Brian, the bacteria you need are everywhere in nature. They come just by starting a system and getting some ammonia in there from fish or any other source. You don't need to add anything else EXCEPT about 6 weeks of time.(Maybe even 8 weeks, changing water slows it down)  The stuff you buy at the store can help it go a little faster but it still takes time. 

 

Thanks that helps a lot. Patience is not always a luxury here but we'll dig in and see what happens. 

Richard Wyman said:

Brian, the bacteria you need are everywhere in nature. They come just by starting a system and getting some ammonia in there from fish or any other source. You don't need to add anything else EXCEPT about 6 weeks of time.(Maybe even 8 weeks, changing water slows it down)  The stuff you buy at the store can help it go a little faster but it still takes time. 

 

If you have a worm bin, a hand full of nice worm castings into the gravel grow beds along with some worms can help things along but cycling still usually takes about six weeks if you add something and it takes about half a dozen weeks even if you don't add any bacteria booster.
So what you're saying is six weeks...Thanks. What would be the purpose of having a worm bin? Haven't really seen that mentioned anywhere. 

TCLynx said:
If you have a worm bin, a hand full of nice worm castings into the gravel grow beds along with some worms can help things along but cycling still usually takes about six weeks if you add something and it takes about half a dozen weeks even if you don't add any bacteria booster.

Worm bins for worm composting "Worms Eat My Garbage"  Worm castings or "worm poop" is great for the garden and generally contains a great amount of beneficial soil bacteria.  This can provide the startup bacteria for the nitrogen cycle in aquaponics and many people have found that worms in the grow beds help in keeping the grow beds from becoming clogged with fish poo and old plant roots.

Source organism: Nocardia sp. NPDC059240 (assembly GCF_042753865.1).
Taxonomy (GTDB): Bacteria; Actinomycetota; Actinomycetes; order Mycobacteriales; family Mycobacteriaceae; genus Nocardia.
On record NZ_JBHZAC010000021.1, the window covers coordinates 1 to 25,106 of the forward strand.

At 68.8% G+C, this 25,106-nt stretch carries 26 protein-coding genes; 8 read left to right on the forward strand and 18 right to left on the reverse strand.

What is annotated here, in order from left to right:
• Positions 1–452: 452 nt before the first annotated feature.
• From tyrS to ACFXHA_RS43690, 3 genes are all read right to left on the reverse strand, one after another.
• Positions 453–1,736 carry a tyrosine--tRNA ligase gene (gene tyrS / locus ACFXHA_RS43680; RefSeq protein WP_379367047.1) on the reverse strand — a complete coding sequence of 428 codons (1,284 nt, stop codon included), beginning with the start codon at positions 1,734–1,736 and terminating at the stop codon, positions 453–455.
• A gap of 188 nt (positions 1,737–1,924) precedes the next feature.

Well Brian welcome to AP on the fly. It sounds like your humanitarian opportunity has yielded a lot of life lessons and some good advice. I'm curious now were you able to save Any of the catfish or was the whole thing a flop? "most people miss opportunity because it is dressed in overalls and looks like work"
You might be able to use some activated carbon to remove some of the ammonia in the mean time. You should be able to source it locally.

As stated in the good advice above, do water exchanges and DO NOT feed the fish. Remove dead fish immediately, as they are a rich source of still more ammonia if they decompose in your system. Also, make sure there is no algae growing in your system (fish tanks only, now, I suppose?). Remember, the nitrifying bacteria are photo-sensitive, and UV will kill them off. So, cover your tanks, and your troughs, if you have them built already.

Richard is right, the nitrifying bacteria are ubitquitous, and will colonize your system over time, but not until the ammonia drops below 3.0. However, based upon our own experience here at Friendly Aquaponics in starting over 15 systems over the past four years, we have had excellent success starting systems in only 3-4 days with the bottled nitrifying bacteria from the AES catalog, but I understand you can't get that. It's a total waste of money anyway, if your ammonia level is over 3.0.

So, waiting and water exhanges are you only option. Best of luck, and please tell us how it goes!